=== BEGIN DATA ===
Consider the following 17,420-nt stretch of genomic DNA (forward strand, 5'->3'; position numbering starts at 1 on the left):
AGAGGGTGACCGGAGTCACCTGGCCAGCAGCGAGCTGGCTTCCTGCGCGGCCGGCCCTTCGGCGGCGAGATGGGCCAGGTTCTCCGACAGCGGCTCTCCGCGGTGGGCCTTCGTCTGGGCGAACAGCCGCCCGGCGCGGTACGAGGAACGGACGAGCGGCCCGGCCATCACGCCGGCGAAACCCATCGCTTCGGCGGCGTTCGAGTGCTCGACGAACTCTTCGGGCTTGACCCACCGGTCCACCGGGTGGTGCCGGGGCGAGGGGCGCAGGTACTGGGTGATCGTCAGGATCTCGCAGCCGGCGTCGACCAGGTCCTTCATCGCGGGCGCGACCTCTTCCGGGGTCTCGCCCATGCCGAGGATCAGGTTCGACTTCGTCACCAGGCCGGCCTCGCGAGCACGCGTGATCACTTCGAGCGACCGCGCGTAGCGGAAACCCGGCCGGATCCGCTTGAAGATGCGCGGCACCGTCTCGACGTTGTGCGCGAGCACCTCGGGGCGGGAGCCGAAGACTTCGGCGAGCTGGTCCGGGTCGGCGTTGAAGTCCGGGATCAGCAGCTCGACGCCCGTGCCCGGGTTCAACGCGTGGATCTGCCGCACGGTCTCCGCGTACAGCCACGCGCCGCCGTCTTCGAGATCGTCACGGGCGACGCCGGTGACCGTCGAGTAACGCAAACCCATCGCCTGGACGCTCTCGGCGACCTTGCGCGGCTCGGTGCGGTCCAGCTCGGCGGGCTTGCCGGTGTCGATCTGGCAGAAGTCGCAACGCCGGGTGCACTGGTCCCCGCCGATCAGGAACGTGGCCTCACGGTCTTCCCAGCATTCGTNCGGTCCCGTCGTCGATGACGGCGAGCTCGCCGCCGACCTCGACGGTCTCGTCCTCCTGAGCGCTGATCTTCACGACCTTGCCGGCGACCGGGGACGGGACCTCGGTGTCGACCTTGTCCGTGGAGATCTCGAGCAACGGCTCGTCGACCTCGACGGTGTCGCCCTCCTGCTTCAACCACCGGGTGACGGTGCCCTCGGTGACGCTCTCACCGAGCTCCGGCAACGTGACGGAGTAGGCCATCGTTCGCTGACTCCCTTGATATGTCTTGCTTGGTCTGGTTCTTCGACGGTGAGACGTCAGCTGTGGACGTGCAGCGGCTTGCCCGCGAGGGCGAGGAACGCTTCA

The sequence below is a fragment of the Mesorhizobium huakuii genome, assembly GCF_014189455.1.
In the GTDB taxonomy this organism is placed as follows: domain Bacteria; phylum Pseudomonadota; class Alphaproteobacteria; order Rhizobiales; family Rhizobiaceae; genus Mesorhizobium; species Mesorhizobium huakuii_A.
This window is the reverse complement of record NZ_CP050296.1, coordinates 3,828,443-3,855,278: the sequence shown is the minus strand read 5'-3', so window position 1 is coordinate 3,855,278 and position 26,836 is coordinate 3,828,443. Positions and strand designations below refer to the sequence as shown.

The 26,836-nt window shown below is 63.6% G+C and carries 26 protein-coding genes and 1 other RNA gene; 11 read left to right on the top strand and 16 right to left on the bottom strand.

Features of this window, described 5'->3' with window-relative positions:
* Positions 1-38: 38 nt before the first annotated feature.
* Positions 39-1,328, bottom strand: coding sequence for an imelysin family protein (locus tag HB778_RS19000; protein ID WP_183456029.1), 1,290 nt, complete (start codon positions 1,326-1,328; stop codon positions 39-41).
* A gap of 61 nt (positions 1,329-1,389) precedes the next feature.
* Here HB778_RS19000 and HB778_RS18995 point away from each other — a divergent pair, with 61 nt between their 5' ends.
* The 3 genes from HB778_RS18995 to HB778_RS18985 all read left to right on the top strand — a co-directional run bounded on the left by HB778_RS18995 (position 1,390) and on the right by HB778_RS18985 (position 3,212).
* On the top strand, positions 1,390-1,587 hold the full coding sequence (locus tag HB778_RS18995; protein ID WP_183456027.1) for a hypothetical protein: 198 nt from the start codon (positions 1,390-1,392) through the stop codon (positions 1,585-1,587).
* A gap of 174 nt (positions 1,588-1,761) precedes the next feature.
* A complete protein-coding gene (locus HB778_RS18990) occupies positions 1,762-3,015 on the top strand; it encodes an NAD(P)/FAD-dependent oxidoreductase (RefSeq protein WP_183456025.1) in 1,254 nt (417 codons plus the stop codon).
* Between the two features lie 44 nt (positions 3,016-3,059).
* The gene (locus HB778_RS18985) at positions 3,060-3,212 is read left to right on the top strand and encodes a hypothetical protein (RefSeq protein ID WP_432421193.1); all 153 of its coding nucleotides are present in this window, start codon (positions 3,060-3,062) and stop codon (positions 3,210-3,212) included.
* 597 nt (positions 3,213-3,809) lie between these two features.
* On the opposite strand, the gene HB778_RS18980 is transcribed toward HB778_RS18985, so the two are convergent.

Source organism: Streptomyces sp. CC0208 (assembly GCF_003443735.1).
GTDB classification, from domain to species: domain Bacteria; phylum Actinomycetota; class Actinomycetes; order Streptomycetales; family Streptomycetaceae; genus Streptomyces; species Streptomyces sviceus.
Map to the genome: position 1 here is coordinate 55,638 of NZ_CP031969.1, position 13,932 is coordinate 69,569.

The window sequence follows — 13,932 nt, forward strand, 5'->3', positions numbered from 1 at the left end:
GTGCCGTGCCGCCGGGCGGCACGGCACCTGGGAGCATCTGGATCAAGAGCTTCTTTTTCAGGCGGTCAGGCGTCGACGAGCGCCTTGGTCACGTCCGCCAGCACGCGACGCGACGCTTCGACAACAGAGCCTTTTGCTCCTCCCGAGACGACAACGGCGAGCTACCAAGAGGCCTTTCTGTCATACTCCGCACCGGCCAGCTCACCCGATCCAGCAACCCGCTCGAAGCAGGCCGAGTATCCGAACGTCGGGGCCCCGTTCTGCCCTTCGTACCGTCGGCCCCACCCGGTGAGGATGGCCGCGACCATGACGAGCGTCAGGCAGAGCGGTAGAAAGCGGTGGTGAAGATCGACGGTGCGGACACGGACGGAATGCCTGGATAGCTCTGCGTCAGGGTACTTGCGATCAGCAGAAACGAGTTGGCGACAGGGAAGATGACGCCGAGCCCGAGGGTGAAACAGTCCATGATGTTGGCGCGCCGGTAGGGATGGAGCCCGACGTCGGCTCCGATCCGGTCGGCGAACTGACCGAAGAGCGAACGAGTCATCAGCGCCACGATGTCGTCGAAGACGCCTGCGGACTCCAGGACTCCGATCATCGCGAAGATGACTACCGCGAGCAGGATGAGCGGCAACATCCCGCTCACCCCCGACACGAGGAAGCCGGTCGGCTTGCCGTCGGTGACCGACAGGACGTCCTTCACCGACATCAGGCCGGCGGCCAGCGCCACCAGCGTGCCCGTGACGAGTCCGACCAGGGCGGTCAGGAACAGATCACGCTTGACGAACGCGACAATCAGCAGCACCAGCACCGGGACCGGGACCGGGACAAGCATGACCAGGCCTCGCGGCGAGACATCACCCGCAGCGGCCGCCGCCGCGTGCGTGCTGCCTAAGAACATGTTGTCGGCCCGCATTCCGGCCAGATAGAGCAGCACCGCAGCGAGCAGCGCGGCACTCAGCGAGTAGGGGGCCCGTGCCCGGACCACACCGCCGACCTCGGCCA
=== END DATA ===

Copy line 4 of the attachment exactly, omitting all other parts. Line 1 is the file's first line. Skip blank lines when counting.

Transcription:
In the GTDB taxonomy this organism is placed as follows: domain Bacteria; phylum Pseudomonadota; class Alphaproteobacteria; order Rhizobiales; family Rhizobiaceae; genus Mesorhizobium; species Mesorhizobium huakuii_A.